They say great music is timeless.
At a concert Thursday in a Chicago-area synagogue, it's the instruments — specifically the violins — that carried decades of history and profound symbolism.
They once belonged to Jewish musicians before and during the Holocaust.
"The violin was something which was very much seen as a Jewish instrument," explained Avshalom Weinstein, the co-founder of the of Violins of Hope project and a third-generation violin-maker.
In workshops in Turkey and Israel, Weinstein and his father, Amnon, have spent the last 20 years lovingly collecting and repairing Holocaust-era violins. Many were played inside concentration camps where prisoners were often forced to entertain Nazis.
"Playing the music helped them survive, help them keep sane, helped others who heard it sometimes keep sane," Weinstein said.
Other retrieved instruments were thrown out from trains bound for Auschwitz and other death camps.
"It's amazing. I mean, there were so many different stories and will never know all of them," he continued.
For Weinstein, it's personal. His grandparents lost hundreds of family members and friends to the Holocaust. Still, after the war, his grandfather in Israel started acquiring what no one wanted: Violins made in Germany.
"For him, to destroy an instrument was not the right way. He thought and believed that the instruments, they didn't harm," he said. Today, the collection has grown to over 100 string instruments. Six of them were exhibited with heart-wrenching information about their origin stories at the North Shore Congregation Israel in Glencoe, Illinois, in a room leading to the sanctuary where the concert took place.
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Among the 700 concertgoers were many families with their own Holocaust survival stories.
Anita Cukier, whose parents survived Auschwitz, says the packed event fills her with hope.
"Every time I come to a synagogue, I am so grateful that I am alive and that I can be part of the Jewish community and see that it's thriving and it's being accepted even in an area like this that used to be forbidden to Jews. It's wonderful," she said.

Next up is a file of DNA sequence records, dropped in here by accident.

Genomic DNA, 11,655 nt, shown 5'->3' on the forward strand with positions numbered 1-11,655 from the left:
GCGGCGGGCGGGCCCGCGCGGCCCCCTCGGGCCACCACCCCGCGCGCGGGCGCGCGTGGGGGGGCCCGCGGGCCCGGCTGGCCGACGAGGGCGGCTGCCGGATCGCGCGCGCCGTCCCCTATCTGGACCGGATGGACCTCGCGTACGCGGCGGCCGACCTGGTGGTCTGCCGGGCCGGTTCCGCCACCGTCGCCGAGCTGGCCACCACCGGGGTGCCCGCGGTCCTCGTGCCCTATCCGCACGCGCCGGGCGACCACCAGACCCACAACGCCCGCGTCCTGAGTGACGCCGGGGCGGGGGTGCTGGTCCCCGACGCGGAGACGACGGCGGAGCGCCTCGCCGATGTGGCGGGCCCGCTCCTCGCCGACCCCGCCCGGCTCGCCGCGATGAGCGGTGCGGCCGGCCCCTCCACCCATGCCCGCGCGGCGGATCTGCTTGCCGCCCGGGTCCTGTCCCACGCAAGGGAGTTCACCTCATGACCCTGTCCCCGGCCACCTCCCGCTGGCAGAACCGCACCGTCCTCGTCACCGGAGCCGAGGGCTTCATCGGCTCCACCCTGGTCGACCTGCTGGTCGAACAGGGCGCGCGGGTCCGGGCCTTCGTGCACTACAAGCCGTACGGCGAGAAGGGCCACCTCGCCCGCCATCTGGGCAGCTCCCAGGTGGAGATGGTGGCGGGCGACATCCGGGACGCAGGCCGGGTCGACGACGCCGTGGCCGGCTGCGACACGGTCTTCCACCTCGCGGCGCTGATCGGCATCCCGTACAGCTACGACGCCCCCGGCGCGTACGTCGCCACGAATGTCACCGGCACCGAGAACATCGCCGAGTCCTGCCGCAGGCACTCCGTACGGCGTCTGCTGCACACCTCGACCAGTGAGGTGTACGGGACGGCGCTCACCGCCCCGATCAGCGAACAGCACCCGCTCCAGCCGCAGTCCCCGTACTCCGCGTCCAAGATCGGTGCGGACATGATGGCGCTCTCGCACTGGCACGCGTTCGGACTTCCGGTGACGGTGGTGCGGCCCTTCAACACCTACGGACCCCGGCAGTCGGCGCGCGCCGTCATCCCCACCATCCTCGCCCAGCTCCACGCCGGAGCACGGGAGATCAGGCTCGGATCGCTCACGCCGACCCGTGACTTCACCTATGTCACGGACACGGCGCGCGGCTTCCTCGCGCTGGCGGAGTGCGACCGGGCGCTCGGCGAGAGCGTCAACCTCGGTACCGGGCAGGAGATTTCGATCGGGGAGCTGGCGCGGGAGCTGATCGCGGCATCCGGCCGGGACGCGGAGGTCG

The concert itself featured 16 violins from Weinstein's collection. Violinist Julian Rhee played one of them at a private reception ahead of the performance and later told Scripps News he was beyond honored to be a part of the Holocaust remembrance project.
"To bring a very visceral feeling to something that we need to remember and that needs to stay very powerfully inside all of us, I think it's incredible. And it's kind of an honor that what I'm doing as a violinist can play a role in that," said Rhee.
Over the past 20 years, the violins have traveled the globe for exhibitions and performances on the world's biggest stages. But their stop in Chicagoland is the most ambitious to date.
For the next six months, 70 instruments will be showcased in more than 100 events across Illinois — including in schools and communities with very few Jewish people.
"One of the most heartwarming parts of this initiative is how many people across a diverse spectrum of individuals and organizations and groups have raised their hand to really talk about tolerance and acceptance and kindness and hope," said Addie Goodman, the president and CEO of JCC Chicago, which is sponsoring the initiative.
With each concert, the memories and individualities of the six million Jewish people who perished during World War II come back to life. And in the audience, people can take comfort in the powerful knowledge that harmony, humanity and hope prevailed.
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